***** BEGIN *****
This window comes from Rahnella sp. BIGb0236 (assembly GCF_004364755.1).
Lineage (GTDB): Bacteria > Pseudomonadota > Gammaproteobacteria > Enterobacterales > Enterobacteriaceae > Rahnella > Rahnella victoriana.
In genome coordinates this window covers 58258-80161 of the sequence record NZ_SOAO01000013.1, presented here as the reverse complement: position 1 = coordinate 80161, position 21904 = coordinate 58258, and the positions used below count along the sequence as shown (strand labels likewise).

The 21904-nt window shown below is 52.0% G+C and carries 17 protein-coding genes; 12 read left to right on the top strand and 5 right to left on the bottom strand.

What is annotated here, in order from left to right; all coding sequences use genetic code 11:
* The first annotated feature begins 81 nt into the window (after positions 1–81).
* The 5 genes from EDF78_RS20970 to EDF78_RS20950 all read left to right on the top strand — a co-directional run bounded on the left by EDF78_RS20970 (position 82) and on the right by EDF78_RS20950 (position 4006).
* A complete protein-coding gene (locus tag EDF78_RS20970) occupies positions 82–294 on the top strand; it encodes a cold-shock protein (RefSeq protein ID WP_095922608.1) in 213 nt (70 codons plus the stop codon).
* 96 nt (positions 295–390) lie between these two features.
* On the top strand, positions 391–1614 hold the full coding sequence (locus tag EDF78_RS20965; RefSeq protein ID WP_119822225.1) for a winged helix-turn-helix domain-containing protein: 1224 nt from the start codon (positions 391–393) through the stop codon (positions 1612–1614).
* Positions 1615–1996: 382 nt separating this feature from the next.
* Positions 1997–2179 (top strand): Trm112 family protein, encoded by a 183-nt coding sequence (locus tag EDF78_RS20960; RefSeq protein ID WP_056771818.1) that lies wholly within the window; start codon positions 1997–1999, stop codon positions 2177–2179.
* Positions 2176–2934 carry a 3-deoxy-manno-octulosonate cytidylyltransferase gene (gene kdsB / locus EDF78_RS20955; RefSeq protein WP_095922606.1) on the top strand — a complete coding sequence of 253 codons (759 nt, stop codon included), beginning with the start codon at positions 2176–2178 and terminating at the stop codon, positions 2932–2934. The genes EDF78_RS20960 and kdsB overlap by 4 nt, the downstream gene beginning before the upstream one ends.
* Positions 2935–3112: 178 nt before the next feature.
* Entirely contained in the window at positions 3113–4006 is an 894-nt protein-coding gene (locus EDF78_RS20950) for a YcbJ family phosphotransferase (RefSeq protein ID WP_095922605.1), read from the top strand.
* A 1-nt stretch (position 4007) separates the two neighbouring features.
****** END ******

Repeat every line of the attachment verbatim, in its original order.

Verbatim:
This window comes from Rahnella sp. BIGb0236 (assembly GCF_004364755.1).
Lineage (GTDB): Bacteria > Pseudomonadota > Gammaproteobacteria > Enterobacterales > Enterobacteriaceae > Rahnella > Rahnella victoriana.
In genome coordinates this window covers 58258-80161 of the sequence record NZ_SOAO01000013.1, presented here as the reverse complement: position 1 = coordinate 80161, position 21904 = coordinate 58258, and the positions used below count along the sequence as shown (strand labels likewise).

The 21904-nt window shown below is 52.0% G+C and carries 17 protein-coding genes; 12 read left to right on the top strand and 5 right to left on the bottom strand.

What is annotated here, in order from left to right; all coding sequences use genetic code 11:
* The first annotated feature begins 81 nt into the window (after positions 1–81).
* The 5 genes from EDF78_RS20970 to EDF78_RS20950 all read left to right on the top strand — a co-directional run bounded on the left by EDF78_RS20970 (position 82) and on the right by EDF78_RS20950 (position 4006).
* A complete protein-coding gene (locus tag EDF78_RS20970) occupies positions 82–294 on the top strand; it encodes a cold-shock protein (RefSeq protein ID WP_095922608.1) in 213 nt (70 codons plus the stop codon).
* 96 nt (positions 295–390) lie between these two features.
* On the top strand, positions 391–1614 hold the full coding sequence (locus tag EDF78_RS20965; RefSeq protein ID WP_119822225.1) for a winged helix-turn-helix domain-containing protein: 1224 nt from the start codon (positions 391–393) through the stop codon (positions 1612–1614).
* Positions 1615–1996: 382 nt separating this feature from the next.
* Positions 1997–2179 (top strand): Trm112 family protein, encoded by a 183-nt coding sequence (locus tag EDF78_RS20960; RefSeq protein ID WP_056771818.1) that lies wholly within the window; start codon positions 1997–1999, stop codon positions 2177–2179.
* Positions 2176–2934 carry a 3-deoxy-manno-octulosonate cytidylyltransferase gene (gene kdsB / locus EDF78_RS20955; RefSeq protein WP_095922606.1) on the top strand — a complete coding sequence of 253 codons (759 nt, stop codon included), beginning with the start codon at positions 2176–2178 and terminating at the stop codon, positions 2932–2934. The genes EDF78_RS20960 and kdsB overlap by 4 nt, the downstream gene beginning before the upstream one ends.
* Positions 2935–3112: 178 nt before the next feature.
* Entirely contained in the window at positions 3113–4006 is an 894-nt protein-coding gene (locus EDF78_RS20950) for a YcbJ family phosphotransferase (RefSeq protein ID WP_095922605.1), read from the top strand.
* A 1-nt stretch (position 4007) separates the two neighbouring features.